From stunning beaches to vast green fields and piney forests, Florida is a beautiful and exciting place to live — especially when you're sharing the adventure with a pet. Here are a few things to keep in mind for those who call the Sunshine State home.
Paws OFF the Palms
Within 15 minutes of ingestion, pets can start to show signs of the following symptoms:
• Black tar-like diarrhea
• Liver failure
Pets who ingest any part of a sago palm need immediate, aggressive treatment by a veterinarian, even if they’re not exhibiting any symptoms.
Sago palm toxicity can cost over $7,000 to treat.
When prepping your pack, remember your pooch’s needs:
Always keep them on a leash
Bring extra water and a bowl
Carry damp towels in a plastic bag to help cool them off.
No matter how fit your pet is, give them ample rest time in the shade to help avoid injury and heat exhaustion.
Prevent your pet from investigating bushes and rocky or grassy areas where snakes like to hide. If you come across one, give them plenty of space — most rattlesnakes will avoid you if they can help it. If bitten, take your pet to the veterinarian immediately.
Almost 90% of snake bites occur between late April and October.
Ask your veterinarian if a rattlesnake vaccine is right for your pet.
Just licking or holding a bufo toad in their mouth can cause severe poisoning and even death of your pet. These toads are drawn to food and water dishes left outside — even drinking the water that a toad sat in can be fatal.
Of all claims related to Bufo Toads, 75% come from Florida.
Spending the day at the beach? Bring plenty of fresh, clean water for your pet to drink, along with a collapsible bowl. And be sure to provide shade — your pet can overheat very easily and even sunburn. While most dogs can swim, not all dogs are meant for a life in the water. Flat-faced dog breeds, like French Bulldogs or Pugs, often struggle to swim because of their short snouts and broad chests.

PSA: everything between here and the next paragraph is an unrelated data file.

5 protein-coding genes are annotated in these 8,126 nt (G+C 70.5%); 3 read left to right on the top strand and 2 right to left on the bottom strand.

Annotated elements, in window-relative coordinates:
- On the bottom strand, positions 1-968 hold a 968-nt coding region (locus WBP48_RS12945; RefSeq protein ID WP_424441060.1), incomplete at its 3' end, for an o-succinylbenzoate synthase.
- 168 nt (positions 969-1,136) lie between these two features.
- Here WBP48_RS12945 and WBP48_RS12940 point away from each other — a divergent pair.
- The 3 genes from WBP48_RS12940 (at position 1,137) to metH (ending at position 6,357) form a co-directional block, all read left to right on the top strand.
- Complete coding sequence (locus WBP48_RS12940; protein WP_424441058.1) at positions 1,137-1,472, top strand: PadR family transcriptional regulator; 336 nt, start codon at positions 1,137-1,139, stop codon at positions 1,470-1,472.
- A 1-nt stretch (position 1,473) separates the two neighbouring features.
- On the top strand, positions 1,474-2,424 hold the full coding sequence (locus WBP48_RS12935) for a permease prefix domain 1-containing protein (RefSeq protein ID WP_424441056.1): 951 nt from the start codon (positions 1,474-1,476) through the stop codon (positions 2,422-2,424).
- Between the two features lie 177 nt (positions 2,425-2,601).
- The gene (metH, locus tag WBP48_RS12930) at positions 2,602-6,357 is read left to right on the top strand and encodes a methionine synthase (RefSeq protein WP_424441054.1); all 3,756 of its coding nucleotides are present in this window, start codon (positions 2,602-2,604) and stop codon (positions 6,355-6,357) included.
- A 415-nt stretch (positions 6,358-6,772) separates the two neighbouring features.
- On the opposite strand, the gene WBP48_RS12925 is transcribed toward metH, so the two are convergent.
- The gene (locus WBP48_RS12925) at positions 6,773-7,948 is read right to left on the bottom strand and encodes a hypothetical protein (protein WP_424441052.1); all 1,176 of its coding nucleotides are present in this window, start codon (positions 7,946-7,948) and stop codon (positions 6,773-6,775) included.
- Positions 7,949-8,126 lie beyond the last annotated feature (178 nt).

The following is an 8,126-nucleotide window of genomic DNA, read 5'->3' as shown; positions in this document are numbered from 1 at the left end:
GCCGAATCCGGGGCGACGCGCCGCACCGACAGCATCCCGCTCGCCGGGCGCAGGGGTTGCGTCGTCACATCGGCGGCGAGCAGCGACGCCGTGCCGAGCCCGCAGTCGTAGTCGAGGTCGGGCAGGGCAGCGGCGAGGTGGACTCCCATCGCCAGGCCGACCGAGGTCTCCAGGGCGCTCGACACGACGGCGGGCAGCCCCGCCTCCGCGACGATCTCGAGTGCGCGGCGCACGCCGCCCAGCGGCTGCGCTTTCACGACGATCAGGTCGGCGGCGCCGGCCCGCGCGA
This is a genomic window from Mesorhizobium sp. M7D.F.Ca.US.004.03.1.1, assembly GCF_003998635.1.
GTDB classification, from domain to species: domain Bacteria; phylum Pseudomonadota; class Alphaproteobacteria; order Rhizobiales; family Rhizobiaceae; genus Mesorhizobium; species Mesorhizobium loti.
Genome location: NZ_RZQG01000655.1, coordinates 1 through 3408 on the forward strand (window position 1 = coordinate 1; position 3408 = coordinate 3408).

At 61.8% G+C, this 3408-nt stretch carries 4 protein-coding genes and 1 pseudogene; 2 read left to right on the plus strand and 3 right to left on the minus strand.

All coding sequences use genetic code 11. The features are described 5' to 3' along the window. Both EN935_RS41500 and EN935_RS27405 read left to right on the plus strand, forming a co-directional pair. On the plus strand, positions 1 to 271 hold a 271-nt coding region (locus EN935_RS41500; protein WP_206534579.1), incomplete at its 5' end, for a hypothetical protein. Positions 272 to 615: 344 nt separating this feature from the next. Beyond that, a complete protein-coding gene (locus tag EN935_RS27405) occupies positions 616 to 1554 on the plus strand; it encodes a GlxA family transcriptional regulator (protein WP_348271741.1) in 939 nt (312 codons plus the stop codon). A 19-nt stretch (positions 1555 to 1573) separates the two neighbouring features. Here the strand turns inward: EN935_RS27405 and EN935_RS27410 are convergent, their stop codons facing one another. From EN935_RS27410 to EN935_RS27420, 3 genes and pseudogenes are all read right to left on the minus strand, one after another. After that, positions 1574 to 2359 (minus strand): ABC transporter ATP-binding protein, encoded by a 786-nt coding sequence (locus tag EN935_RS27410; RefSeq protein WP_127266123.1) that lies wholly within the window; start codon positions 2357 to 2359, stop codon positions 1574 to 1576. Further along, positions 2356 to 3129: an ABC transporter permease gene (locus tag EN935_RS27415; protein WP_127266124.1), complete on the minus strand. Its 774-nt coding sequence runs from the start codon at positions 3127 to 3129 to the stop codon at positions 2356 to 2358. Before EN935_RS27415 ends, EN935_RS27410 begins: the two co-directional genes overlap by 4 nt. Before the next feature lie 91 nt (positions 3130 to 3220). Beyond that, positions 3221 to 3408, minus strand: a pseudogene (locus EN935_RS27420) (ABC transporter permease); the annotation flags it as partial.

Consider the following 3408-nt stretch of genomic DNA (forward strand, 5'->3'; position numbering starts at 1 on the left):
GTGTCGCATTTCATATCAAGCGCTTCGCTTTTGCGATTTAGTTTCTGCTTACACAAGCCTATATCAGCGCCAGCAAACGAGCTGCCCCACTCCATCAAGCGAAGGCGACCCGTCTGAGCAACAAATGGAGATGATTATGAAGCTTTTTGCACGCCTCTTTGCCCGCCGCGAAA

Too Hot to Trot
To avoid blistering hot surfaces, walk your pet during the cooler morning or evening hours or stick to grass and other surfaces that stay cooler. Evaluate a sidewalk’s temperature by pressing your hand on the surface for 7 seconds.
If it’s too hot for you, it’s too hot for them!
Hurricanes are no joke, and Florida is typically hit with major storms throughout hurricane season, which runs from June through November. Whatever emergency preparedness plans you have for yourself and your family, in case of a hurricane, flood, or tornado, make sure you include your pet in those plans.
If it’s not safe for you to stay put, it’s not safe for your pets either - grab the pets and seek safer grounds!
Watch Out for Florida Wildlife
Always keep an eye on your pet, even in your own backyard. Avoid feeding your pet outside as this can attract animals that may be dangerous to your pet.
Raccoons | Alligators | Opossum |Black Bears
Mosquitoes | Fruit Bats | Foxes | Ball Python Snakes
An encounter with any of these dangerous animals warrants an immediate trip to the veterinarian.
Keep it Cool
To help prevent heatstroke, provide plenty of water and shade or keep them in a cool, air-conditioned room. Symptoms include panting, weakness, rapid pulse, glazed eyes, warm, dry skin, staggering, vomiting, and deep red or purple tongue.
What to do if they develop heatstroke:
1. Immediately call your veterinarian.
2. Move your pet to a cooler area
3. Avoid sudden cooling (like putting your pet in an ice bath).
4. Apply rubbing alcohol to their paw pads, place a cool damp towel on their back, and allow them to drink small amounts of water.
Hot Outside? Leave Your Pet at Home.
Never leave your pet unattended in the car, even with a window cracked, and especially not in the sun. Temperatures rise faster than you think. If you see a child or animal in need of help, call police or animal control and stay with the pet/vehicle until they arrive. In Florida, it is now legal to break the window of a vehicle containing a child or animal in danger from the heat.
This article was provided by Robin Cobb, CVT, Territory Partner for Trupanion, a pet insurance company that pays the veterinarian directly.